ISIS brutality also almost led to al-Qaeda’s extinction. US forces and Sunni tribes rebelled against the group’s (ISIS’s) violence in Iraq. ISIS had taken advantage of the flood of foreign fighters into the country to swell its ranks, which disposed of al-Qaeda’s need to have a deep knowledge of the Koran. ISIS was officially expelled from al-Qaeda in 2014, culminating in the killing of Zawahiri’s envoy and right hand man Abu Khalid-al Suri, who had tweeted that ISIS was corrupting the jihad as they had done in Iraq. The tie between the two groups was severed.

This may simply appear to be an interesting back-story, but even major politicians rarely understand it. John Kerry has declared that the division is ‘cosmetic’ and Obama’s special advisor on Iraq declared ‘ISIS is al-Qaeda.’ This confusion and misperception fails to really understand the position of al-Qaeda. It is incredibly weak, bitterly blaming ISIS for superseding it and stealing fighters, weapons, and money. The diffuse and networked nature of al-Qaeda worked against them as this poisonous inter-faction war has illustrated. This created the need for al-Zawahiri to hide out in the remote Pakistan-Afghanistan command, miles and miles from the deteriorating situation and cut off from his commanders. It is in fact al-Zawahiri’s leadership that is one of the main reasons the prestige and power of al- Qaeda is so diminished. Bin Laden was the founder of al-Qaeda, and was arguably a capable, charismatic leader with the ability to unite disparate jihadi groups. Zawahiri is widely acknowledged to be less important and does not command the authority or respect bin Laden did.

There are reasons, however, that al-Qaeda has not completely disappeared. The group is actually more durable than the movement in Syria, al-Nusra, has shown. By turning its focus to the social sphere and winning popularity and support of the people, al-Qaeda may simply be biding its time and will be ready to return more powerful in the long term. For example, al-Nusra has taken over bakeries, delivering gas, bread, and water for a far cheaper price.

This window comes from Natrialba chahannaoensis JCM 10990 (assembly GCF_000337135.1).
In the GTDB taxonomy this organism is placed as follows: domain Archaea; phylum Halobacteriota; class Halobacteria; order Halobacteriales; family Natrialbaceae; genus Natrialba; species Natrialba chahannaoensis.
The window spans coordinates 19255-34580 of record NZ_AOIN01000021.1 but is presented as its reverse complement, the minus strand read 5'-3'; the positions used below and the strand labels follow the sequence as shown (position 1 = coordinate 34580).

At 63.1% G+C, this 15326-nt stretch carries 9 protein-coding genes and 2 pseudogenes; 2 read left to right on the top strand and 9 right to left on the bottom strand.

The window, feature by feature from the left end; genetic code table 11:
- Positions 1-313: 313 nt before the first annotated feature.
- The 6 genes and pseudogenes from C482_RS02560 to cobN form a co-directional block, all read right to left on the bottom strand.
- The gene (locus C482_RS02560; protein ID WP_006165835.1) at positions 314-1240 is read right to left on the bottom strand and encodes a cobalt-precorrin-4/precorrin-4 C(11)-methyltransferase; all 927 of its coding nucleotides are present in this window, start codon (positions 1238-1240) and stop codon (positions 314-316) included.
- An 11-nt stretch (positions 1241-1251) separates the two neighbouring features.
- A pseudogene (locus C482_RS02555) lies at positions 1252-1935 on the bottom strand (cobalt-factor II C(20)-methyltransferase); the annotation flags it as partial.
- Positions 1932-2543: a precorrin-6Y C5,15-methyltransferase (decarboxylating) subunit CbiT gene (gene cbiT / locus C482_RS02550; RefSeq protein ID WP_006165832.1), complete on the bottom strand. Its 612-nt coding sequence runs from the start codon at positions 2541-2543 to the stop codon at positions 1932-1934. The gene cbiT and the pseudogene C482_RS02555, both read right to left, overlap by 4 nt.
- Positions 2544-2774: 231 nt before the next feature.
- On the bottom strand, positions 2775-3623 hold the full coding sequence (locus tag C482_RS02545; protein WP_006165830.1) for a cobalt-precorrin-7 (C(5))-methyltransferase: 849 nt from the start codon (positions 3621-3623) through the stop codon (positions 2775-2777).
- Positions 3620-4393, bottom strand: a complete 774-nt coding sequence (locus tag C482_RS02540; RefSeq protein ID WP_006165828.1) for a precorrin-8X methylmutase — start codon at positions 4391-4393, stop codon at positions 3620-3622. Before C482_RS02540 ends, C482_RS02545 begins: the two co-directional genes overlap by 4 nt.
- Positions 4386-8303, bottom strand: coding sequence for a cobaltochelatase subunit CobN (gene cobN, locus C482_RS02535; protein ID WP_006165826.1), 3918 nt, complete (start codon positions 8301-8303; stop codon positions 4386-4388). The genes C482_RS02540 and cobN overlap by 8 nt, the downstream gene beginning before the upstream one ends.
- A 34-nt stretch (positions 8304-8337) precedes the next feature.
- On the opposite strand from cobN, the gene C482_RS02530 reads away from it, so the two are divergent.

Even more important, al-Qaeda has made significant gains in Yemen. AQAP (Al-Qaeda in the Arabian Peninsula) had been, until recently, making real and considerable territorial gains there. Reuters described it as ‘a mini-state with a war chest swollen by an estimated $100 million in looted bank deposits and revenue from running the country’s third largest port.’ AQAP also claimed responsibility for the 2015 Charlie Hebdo attacks. Furthermore, on 14 March 2016, al- Qaeda launched a deadly attack on a beach on the Ivory Coast, killing fourteen. Clearly, the organisation is still alive and well.

Perhaps this perception of al-Qaeda as a diminished and dead organisation simply reflects the flaws of our media and its western-oriented perception. The attack on the Ivory Coast barely made news in the west. In fact, a Google search on the attack reveals only brief reports by the likes of CNN and Reuters. The top hit came from the Qatar-based al-Jazeera news. The overt focus on ISIS demonstrates the one-track and fickle nature of the media. The current al-Qaeda may be different from 2001, but this is simply a reflection of the adaptation and changes a terror group goes through in order to survive. Al- Qaeda is not dead, it is simply a complex organisation that is rebooting. It is far more durable than is often considered.